ELYRIA — The Chronicle-Telegram in general and the Hudnutt family in particular were always integral parts of the success of the Elyria Sports Hall of Fame.
That’s the first line of the description of the 2013 Distinguished Service Award and it’s telling. But late publisher Cooper Hudnutt’s generosity — especially to the local sports community — reached much further.
“I’m just learning about the extent of what he did for our community,” said Bill Hudnutt, Cooper’s son and the Chronicle’s general manager. “I think he’d have been embarrassed to accept this. He wasn’t big on letting people know how much he was helping people out.”
Bill Hudnutt learned how bighearted his father was two years ago after Cooper’s death, when local organizations began approaching the family to offer condolences and give the details of his generosity.
Much of it went to the sports world, as Cooper was a diehard fan of the Browns, Indians, Cavaliers and Ohio State Buckeyes, as well as the area’s teams and leagues.
“We would go to Indians games and Cavs games, but mostly I enjoyed going to the local stuff like the Elyria High football games and Little League East games,” Bill said. “I played (for East) from tee ball through seniors — starting back when the fields were at the Lexington facility, then we moved to Eastern Heights and then to Vic Janowicz Memorial Field.
“I don’t think a lot of people know how instrumental he was in securing the land for (Vic Janowicz Field). He helped push that through and was a big part of getting that built.”
Little League East responded by holding a dedication ceremony in May of 2011, promising to name the soon-to-be-built field house after Cooper.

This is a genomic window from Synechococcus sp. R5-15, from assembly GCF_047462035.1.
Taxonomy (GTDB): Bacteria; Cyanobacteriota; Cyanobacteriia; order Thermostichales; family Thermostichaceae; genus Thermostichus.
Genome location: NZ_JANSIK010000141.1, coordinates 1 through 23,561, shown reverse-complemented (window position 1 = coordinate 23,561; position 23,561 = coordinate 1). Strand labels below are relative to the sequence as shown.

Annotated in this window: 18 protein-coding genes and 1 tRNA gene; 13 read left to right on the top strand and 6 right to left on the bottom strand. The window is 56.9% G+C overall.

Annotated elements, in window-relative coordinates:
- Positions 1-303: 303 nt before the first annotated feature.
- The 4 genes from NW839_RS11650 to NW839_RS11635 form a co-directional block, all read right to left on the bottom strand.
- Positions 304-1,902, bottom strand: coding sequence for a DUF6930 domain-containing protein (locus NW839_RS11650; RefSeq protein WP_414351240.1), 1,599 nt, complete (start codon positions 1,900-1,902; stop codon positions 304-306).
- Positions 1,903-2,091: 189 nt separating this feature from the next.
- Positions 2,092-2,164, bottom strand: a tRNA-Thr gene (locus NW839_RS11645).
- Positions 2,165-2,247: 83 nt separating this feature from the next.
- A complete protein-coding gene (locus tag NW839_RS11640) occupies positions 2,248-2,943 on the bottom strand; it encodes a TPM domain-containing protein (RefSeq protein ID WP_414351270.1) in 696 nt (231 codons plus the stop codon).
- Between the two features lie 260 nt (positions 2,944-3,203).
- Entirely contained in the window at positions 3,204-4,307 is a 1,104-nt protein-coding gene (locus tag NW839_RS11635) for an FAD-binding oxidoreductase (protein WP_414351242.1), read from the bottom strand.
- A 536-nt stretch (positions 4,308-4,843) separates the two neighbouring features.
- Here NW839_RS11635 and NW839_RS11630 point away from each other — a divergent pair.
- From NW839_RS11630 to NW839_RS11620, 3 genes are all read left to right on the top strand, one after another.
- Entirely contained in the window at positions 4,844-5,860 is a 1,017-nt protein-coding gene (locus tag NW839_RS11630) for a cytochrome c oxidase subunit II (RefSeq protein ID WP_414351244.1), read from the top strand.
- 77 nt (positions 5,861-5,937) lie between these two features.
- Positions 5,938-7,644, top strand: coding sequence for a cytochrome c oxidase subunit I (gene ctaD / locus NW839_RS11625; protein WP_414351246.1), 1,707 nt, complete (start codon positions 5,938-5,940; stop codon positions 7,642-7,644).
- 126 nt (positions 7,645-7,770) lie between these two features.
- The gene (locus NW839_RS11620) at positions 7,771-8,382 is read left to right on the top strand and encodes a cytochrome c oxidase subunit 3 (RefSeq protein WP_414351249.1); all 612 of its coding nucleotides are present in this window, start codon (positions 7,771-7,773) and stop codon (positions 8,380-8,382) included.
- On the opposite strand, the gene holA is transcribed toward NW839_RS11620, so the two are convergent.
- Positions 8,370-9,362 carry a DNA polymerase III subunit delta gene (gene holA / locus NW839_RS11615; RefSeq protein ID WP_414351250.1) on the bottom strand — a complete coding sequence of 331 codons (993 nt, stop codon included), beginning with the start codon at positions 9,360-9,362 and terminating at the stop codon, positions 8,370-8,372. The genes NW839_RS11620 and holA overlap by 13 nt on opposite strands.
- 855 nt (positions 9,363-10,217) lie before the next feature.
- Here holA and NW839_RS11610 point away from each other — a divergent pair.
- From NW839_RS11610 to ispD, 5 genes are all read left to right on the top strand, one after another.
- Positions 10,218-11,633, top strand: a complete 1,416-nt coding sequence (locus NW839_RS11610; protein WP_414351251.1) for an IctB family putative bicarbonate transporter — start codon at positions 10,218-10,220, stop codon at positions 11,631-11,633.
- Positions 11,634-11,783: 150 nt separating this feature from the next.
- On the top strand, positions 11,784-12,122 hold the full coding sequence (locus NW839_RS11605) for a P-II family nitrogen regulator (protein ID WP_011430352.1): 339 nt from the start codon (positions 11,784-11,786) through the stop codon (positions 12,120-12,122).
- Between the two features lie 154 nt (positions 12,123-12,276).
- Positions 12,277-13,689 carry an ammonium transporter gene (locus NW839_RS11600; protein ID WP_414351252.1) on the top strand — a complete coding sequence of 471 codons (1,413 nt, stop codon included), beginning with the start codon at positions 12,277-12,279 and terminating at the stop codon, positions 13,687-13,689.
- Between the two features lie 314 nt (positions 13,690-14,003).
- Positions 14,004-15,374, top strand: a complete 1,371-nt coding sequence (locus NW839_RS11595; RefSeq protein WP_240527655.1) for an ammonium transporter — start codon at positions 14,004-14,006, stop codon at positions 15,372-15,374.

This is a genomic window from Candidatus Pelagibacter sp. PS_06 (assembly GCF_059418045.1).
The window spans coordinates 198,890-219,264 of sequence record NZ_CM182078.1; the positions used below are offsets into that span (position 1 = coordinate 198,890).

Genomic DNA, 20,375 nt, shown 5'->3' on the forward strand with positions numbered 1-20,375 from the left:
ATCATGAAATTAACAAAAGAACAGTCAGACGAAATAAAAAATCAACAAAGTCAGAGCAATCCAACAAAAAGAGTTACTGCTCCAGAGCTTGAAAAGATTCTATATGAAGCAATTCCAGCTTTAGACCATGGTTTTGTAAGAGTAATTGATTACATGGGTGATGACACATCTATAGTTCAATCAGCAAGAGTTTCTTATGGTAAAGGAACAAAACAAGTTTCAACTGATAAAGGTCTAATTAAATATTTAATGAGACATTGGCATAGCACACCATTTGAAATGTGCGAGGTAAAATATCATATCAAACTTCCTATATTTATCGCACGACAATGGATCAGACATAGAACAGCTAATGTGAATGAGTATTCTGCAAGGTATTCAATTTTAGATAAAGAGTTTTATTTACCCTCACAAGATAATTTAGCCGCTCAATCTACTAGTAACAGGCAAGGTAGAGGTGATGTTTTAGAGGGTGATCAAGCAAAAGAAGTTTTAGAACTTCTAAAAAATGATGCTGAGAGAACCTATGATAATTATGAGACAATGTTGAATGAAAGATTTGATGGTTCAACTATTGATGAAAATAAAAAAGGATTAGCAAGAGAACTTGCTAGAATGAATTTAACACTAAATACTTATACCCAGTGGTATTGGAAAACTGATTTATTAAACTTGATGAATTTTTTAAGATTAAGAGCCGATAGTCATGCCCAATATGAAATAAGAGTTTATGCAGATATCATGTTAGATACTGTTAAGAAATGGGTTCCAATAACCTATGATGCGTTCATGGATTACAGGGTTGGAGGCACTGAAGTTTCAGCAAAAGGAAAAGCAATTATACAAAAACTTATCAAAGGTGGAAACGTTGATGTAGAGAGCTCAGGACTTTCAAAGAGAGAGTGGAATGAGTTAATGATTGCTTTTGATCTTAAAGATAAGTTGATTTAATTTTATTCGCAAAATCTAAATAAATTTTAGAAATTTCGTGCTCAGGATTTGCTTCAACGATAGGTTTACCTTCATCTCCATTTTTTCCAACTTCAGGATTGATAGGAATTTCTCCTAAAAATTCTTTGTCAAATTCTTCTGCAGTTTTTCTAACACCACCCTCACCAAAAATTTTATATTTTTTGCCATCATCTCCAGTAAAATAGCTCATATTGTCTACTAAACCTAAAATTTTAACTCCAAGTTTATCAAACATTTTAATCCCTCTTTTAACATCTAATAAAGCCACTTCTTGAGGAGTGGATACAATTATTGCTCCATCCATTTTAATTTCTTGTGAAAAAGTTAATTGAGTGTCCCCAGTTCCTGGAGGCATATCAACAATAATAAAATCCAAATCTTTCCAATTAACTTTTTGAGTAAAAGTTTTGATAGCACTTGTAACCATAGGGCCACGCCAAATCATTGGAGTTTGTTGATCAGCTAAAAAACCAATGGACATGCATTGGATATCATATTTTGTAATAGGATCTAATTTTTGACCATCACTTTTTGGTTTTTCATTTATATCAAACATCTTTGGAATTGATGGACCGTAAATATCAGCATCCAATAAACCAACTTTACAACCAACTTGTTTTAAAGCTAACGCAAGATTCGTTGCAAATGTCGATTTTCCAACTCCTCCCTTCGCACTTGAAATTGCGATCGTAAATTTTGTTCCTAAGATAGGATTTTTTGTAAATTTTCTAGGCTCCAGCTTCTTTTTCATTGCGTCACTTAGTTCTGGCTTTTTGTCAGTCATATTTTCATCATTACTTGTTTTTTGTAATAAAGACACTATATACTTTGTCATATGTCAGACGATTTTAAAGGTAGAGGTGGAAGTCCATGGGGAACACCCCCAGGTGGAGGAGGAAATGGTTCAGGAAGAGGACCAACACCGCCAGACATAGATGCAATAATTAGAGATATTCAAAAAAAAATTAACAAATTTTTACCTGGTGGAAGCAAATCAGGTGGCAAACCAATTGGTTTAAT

Cooper follows his late father, Art, into the Hall. Art Hudnutt, who served as the Chronicle’s publisher before Cooper, served as the Hall of Fame’s master of ceremonies for years and was inducted for his golfing accomplishments in 1974.
“I know (Cooper) felt it was really cool that his dad was a Hall of Famer, and I can share those sentiments tonight,” Bill said during his acceptance speech.
Bill said his father wasn’t just a sports fan, he was also a bit of an athlete … well, almost.
“I like to say that he was, ‘dad athletic,’” Bill said. “We didn’t play HORSE, we played CAVS, but he could make some amazing shots. He’d make the ‘Mailman shot’ which was out by the mailbox and over 30 feet away. I’ve tried for years and still can’t make that shot. He also made the ‘Kiss the ghost shot.’ We had a Halloween decoration — a hanging ghost — that stayed up year round. He’d throw the ball on the roof, kiss the ghost and after the ball rolled back down and bounced twice, you’d have to take a jump shot from wherever the ball landed.”
Cooper also participated in many of the more average athletic activities, but even went above and beyond while doing those.
“He had the ability to play catch all night long,” Bill said. “I kept him in the front yard for hours and his arm never got tired.”
Cooper kept the Chronicle’s connection with the Hall of Fame strong after his father’s death, making sure the newspaper helped print the banquet programs annually, offering the group plenty of free promotion and helping fund the annual athletic scholarships for many years.
Cooper also was co-founder of the Elyria chapter of Browns Backers, and the group presented the Hall of Fame with a $1,000 check in his honor Saturday night.
“We’re really honored that he’s being honored tonight,” Bill said. “It’s great that the Elyria Sports Hall of Fame has always been entwined with the Chronicle-Telegram and the Hudnutt family.”
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